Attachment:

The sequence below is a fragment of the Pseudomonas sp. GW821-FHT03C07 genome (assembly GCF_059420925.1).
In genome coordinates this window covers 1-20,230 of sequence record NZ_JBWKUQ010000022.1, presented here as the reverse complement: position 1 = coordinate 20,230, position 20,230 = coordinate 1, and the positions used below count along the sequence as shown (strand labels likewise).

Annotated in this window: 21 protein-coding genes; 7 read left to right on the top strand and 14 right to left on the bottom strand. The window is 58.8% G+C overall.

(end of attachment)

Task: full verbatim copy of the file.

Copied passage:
The sequence below is a fragment of the Pseudomonas sp. GW821-FHT03C07 genome (assembly GCF_059420925.1).
In genome coordinates this window covers 1-20,230 of sequence record NZ_JBWKUQ010000022.1, presented here as the reverse complement: position 1 = coordinate 20,230, position 20,230 = coordinate 1, and the positions used below count along the sequence as shown (strand labels likewise).

Annotated in this window: 21 protein-coding genes; 7 read left to right on the top strand and 14 right to left on the bottom strand. The window is 58.8% G+C overall.